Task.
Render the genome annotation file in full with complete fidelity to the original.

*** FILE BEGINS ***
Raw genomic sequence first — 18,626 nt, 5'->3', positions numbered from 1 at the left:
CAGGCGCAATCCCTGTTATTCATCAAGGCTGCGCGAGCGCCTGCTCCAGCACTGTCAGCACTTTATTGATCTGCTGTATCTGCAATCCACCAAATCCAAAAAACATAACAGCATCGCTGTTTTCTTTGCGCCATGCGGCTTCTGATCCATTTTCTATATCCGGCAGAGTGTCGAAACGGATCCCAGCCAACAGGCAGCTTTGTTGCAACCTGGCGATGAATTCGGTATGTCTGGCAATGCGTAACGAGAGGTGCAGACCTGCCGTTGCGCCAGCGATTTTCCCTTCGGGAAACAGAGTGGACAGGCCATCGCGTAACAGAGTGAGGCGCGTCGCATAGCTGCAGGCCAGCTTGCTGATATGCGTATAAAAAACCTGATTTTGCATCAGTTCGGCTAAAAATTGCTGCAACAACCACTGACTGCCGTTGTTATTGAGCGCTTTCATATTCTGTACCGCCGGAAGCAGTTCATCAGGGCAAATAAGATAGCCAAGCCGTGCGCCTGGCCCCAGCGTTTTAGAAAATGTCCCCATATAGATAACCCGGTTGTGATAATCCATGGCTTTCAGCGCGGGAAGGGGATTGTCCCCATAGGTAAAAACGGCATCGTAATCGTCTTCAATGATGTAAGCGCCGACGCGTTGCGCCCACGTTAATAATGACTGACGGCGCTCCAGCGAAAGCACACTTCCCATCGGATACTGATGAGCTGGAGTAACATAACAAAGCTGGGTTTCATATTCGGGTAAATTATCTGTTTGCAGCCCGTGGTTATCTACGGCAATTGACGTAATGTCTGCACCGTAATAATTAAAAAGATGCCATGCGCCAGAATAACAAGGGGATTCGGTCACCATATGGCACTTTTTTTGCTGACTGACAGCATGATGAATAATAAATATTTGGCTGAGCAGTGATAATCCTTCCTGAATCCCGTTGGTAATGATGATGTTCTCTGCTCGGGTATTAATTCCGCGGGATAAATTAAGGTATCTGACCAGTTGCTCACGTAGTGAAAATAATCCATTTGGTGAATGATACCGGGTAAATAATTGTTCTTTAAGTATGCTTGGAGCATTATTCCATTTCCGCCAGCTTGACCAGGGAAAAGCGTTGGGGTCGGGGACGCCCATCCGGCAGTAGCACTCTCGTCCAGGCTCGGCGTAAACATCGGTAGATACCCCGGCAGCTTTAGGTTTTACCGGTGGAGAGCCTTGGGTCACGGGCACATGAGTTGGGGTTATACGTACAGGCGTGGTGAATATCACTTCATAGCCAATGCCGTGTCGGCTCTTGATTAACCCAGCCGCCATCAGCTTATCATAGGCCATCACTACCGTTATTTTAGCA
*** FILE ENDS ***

Raw genomic sequence first — 18,626 nt, 5'->3', positions numbered from 1 at the left:
CAGGCGCAATCCCTGTTATTCATCAAGGCTGCGCGAGCGCCTGCTCCAGCACTGTCAGCACTTTATTGATCTGCTGTATCTGCAATCCACCAAATCCAAAAAACATAACAGCATCGCTGTTTTCTTTGCGCCATGCGGCTTCTGATCCATTTTCTATATCCGGCAGAGTGTCGAAACGGATCCCAGCCAACAGGCAGCTTTGTTGCAACCTGGCGATGAATTCGGTATGTCTGGCAATGCGTAACGAGAGGTGCAGACCTGCCGTTGCGCCAGCGATTTTCCCTTCGGGAAACAGAGTGGACAGGCCATCGCGTAACAGAGTGAGGCGCGTCGCATAGCTGCAGGCCAGCTTGCTGATATGCGTATAAAAAACCTGATTTTGCATCAGTTCGGCTAAAAATTGCTGCAACAACCACTGACTGCCGTTGTTATTGAGCGCTTTCATATTCTGTACCGCCGGAAGCAGTTCATCAGGGCAAATAAGATAGCCAAGCCGTGCGCCTGGCCCCAGCGTTTTAGAAAATGTCCCCATATAGATAACCCGGTTGTGATAATCCATGGCTTTCAGCGCGGGAAGGGGATTGTCCCCATAGGTAAAAACGGCATCGTAATCGTCTTCAATGATGTAAGCGCCGACGCGTTGCGCCCACGTTAATAATGACTGACGGCGCTCCAGCGAAAGCACACTTCCCATCGGATACTGATGAGCTGGAGTAACATAACAAAGCTGGGTTTCATATTCGGGTAAATTATCTGTTTGCAGCCCGTGGTTATCTACGGCAATTGACGTAATGTCTGCACCGTAATAATTAAAAAGATGCCATGCGCCAGAATAACAAGGGGATTCGGTCACCATATGGCACTTTTTTTGCTGACTGACAGCATGATGAATAATAAATATTTGGCTGAGCAGTGATAATCCTTCCTGAATCCCGTTGGTAATGATGATGTTCTCTGCTCGGGTATTAATTCCGCGGGATAAATTAAGGTATCTGACCAGTTGCTCACGTAGTGAAAATAATCCATTTGGTGAATGATACCGGGTAAATAATTGTTCTTTAAGTATGCTTGGAGCATTATTCCATTTCCGCCAGCTTGACCAGGGAAAAGCGTTGGGGTCGGGGACGCCCATCCGGCAGTAGCACTCTCGTCCAGGCTCGGCGTAAACATCGGTAGATACCCCGGCAGCTTTAGGTTTTACCGGTGGAGAGCCTTGGGTCACGGGCACATGAGTTGGGGTTATACGTACAGGCGTGGTGAATATCACTTCATAGCCAATGCCGTGTCGGCTCTTGATTAACCCAGCCGCCATCAGCTTATCATAGGCCATCACTACCGTTATTTTAGCA